Australian biologist Charles Birch, co-recipient this week...
Australian biologist Charles Birch, co-recipient this week of the $684,000 Templeton Prize for Progress in Religion, said he will donate part of his share to a religious philosophy center based at the School of Theology at Claremont.
The donation was confirmed by John B. Cobb Jr., founder-director of the 17-year-old Center for Process Studies, who said it will be used to establish an endowment fund. “It gives us much greater confidence that we can keep going,” said Cobb.
The 1990 Templeton Prize was presented Tuesday in London by Prince Philip to Indian lawyer Baba Amte, 75, a Hindu whose work for the sick crosses India’s religious divisions, and Birch, 72, a retired Sydney professor who has explored links between science and religious faith.
The Australian was praised as an “original thinker (who) uses modern discoveries in natural science to expand man’s understanding of God as designer and creator of the universe and its creatures.”
Birch said he will use his prize to fund an annual lecture at the University of Sydney on human aspects of science and technology and a Christian social ethics project in Geneva as well as helping the Claremont center. The Methodist layman has served as vice chairman of the World Council of Churches’ Church and Society committee.
Birch, co-author with Cobb of a book titled “The Liberation of Life,” is scheduled to appear at a seminar from 3 p.m. to 5 p.m. Sunday at the School of Theology at Claremont.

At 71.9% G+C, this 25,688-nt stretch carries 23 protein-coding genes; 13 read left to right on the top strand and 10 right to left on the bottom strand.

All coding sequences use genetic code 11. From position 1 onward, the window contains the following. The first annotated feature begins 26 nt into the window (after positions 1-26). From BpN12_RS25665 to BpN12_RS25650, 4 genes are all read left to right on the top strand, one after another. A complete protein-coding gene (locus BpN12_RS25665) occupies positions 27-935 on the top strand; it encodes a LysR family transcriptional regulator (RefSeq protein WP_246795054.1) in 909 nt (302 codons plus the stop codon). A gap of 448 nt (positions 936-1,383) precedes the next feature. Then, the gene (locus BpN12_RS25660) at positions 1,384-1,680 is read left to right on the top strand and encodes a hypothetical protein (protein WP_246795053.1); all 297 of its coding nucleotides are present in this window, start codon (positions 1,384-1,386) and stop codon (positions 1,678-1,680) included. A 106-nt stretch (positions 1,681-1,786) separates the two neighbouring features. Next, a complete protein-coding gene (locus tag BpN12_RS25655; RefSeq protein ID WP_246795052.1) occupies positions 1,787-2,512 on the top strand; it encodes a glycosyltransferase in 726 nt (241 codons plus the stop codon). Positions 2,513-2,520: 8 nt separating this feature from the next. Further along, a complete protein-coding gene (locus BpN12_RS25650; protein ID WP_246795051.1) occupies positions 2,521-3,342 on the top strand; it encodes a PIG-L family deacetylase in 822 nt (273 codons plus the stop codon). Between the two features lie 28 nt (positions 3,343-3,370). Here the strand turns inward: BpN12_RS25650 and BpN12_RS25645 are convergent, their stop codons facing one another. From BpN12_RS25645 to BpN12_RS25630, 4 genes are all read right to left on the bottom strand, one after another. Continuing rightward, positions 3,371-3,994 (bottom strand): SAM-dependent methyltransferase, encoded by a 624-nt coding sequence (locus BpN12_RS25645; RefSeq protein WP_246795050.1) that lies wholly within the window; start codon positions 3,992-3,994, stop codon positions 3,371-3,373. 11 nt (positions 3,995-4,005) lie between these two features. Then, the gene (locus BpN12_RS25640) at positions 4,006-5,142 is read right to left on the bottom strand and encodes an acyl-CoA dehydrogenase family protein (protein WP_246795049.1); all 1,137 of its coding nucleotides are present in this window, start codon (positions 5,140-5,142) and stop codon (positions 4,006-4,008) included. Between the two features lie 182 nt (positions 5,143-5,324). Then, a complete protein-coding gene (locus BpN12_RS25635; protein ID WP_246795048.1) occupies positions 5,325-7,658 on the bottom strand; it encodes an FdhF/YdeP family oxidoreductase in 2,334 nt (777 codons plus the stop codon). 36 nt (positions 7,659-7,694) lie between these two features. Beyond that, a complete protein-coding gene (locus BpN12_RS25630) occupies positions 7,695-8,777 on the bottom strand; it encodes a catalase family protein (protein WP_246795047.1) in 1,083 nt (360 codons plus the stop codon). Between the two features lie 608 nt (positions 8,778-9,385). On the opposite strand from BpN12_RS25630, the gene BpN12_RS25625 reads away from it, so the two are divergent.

Cobb said he was not free to disclose the amount of the expected donation.
Some concern had arisen on the research center’s future because of the approaching retirement of Cobb, a world-renowed theologian. Cobb retires from the seminary faculty next month. Although he will stay with the center and do some teaching in Claremont, he will also lighten some of his duties.
Process studies focus on the philosophy of the late mathematician-physicist Alfred North Whitehead and other scholars who have interpreted and applied his insights to a unifying theory of life, the nature of deity and the universe.
The center has attempted to apply Whitehead’s metaphysical views in conferences and seminars to practical problems of interfaith dialogue, environmental problems and, most recently, male sexuality. The center also publishes a scholarly journal and is working on a film project for television, Cobb said.
The Rev. Frederick J. Beebe, who will turn 64 in October, will retire Jan. 1 as executive of the 122,200-member Presbyterian Synod of Southern California and Hawaii. Beebe, a former pastor in Claremont, has held the top synod post since 1978. The synod, which embraces 310 congregations, will convene next Saturday at Westminster Gardens in Duarte to conduct its first semiannual meeting this year.
The interfaith VISN cable television network, launched in September, 1988, is reportedly seen, for at least part of each day, on 10 cable systems in Southern California. Last Saturday, about 50 people from some of the 22 religious bodies that contribute to VISN’s nationwide programming met in Pasadena to coordinate lobbying efforts to expand the list. Nelson Price, newly elected president and chief executive officer of the New York-based network, spoke to the meeting. Interfaith cooperation is still a new venture for some organizers, however. Because the gathering was on a Saturday, Jewish and Muslim representatives did not attend. A second planning meeting is scheduled for Thursday, June 7.
The Protestant Hour, a long-running radio program featuring sermons by prominent ministers, has reappeared at least temporarily in Los Angeles on KLAC at 6:30 a.m. Sundays. The current speaker is the Rev. John A. Huffman Jr., pastor of St. Andrew’s Presbyterian Church in Newport Beach, whose 12-week series began Easter Sunday.
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